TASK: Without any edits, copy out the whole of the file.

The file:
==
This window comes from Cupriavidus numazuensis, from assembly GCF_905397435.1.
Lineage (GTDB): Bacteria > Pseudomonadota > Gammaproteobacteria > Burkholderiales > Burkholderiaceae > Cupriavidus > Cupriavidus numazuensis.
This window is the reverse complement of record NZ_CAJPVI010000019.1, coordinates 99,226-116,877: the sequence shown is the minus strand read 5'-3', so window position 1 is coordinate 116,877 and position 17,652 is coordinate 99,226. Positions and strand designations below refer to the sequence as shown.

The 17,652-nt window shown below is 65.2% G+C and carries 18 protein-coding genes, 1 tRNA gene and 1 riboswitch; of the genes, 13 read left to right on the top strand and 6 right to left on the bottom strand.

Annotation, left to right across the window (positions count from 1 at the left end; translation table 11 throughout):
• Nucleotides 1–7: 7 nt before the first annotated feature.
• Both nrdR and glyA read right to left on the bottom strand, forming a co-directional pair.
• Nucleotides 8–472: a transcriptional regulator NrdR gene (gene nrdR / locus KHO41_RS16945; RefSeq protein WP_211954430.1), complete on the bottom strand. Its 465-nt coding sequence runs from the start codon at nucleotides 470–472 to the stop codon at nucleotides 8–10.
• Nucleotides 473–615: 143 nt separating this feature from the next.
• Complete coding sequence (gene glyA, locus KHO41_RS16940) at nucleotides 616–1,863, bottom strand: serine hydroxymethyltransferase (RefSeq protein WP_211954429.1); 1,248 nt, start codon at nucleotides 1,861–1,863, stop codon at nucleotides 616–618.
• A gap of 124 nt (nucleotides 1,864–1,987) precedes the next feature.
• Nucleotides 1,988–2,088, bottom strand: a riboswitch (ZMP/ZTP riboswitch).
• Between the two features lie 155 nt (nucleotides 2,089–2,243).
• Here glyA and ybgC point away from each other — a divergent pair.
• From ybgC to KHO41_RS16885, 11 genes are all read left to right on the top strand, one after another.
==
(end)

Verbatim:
This window comes from Cupriavidus numazuensis, from assembly GCF_905397435.1.
Lineage (GTDB): Bacteria > Pseudomonadota > Gammaproteobacteria > Burkholderiales > Burkholderiaceae > Cupriavidus > Cupriavidus numazuensis.
This window is the reverse complement of record NZ_CAJPVI010000019.1, coordinates 99,226-116,877: the sequence shown is the minus strand read 5'-3', so window position 1 is coordinate 116,877 and position 17,652 is coordinate 99,226. Positions and strand designations below refer to the sequence as shown.

The 17,652-nt window shown below is 65.2% G+C and carries 18 protein-coding genes, 1 tRNA gene and 1 riboswitch; of the genes, 13 read left to right on the top strand and 6 right to left on the bottom strand.

Annotation, left to right across the window (positions count from 1 at the left end; translation table 11 throughout):
• Nucleotides 1–7: 7 nt before the first annotated feature.
• Both nrdR and glyA read right to left on the bottom strand, forming a co-directional pair.
• Nucleotides 8–472: a transcriptional regulator NrdR gene (gene nrdR / locus KHO41_RS16945; RefSeq protein WP_211954430.1), complete on the bottom strand. Its 465-nt coding sequence runs from the start codon at nucleotides 470–472 to the stop codon at nucleotides 8–10.
• Nucleotides 473–615: 143 nt separating this feature from the next.
• Complete coding sequence (gene glyA, locus KHO41_RS16940) at nucleotides 616–1,863, bottom strand: serine hydroxymethyltransferase (RefSeq protein WP_211954429.1); 1,248 nt, start codon at nucleotides 1,861–1,863, stop codon at nucleotides 616–618.
• A gap of 124 nt (nucleotides 1,864–1,987) precedes the next feature.
• Nucleotides 1,988–2,088, bottom strand: a riboswitch (ZMP/ZTP riboswitch).
• Between the two features lie 155 nt (nucleotides 2,089–2,243).
• Here glyA and ybgC point away from each other — a divergent pair.
• From ybgC to KHO41_RS16885, 11 genes are all read left to right on the top strand, one after another.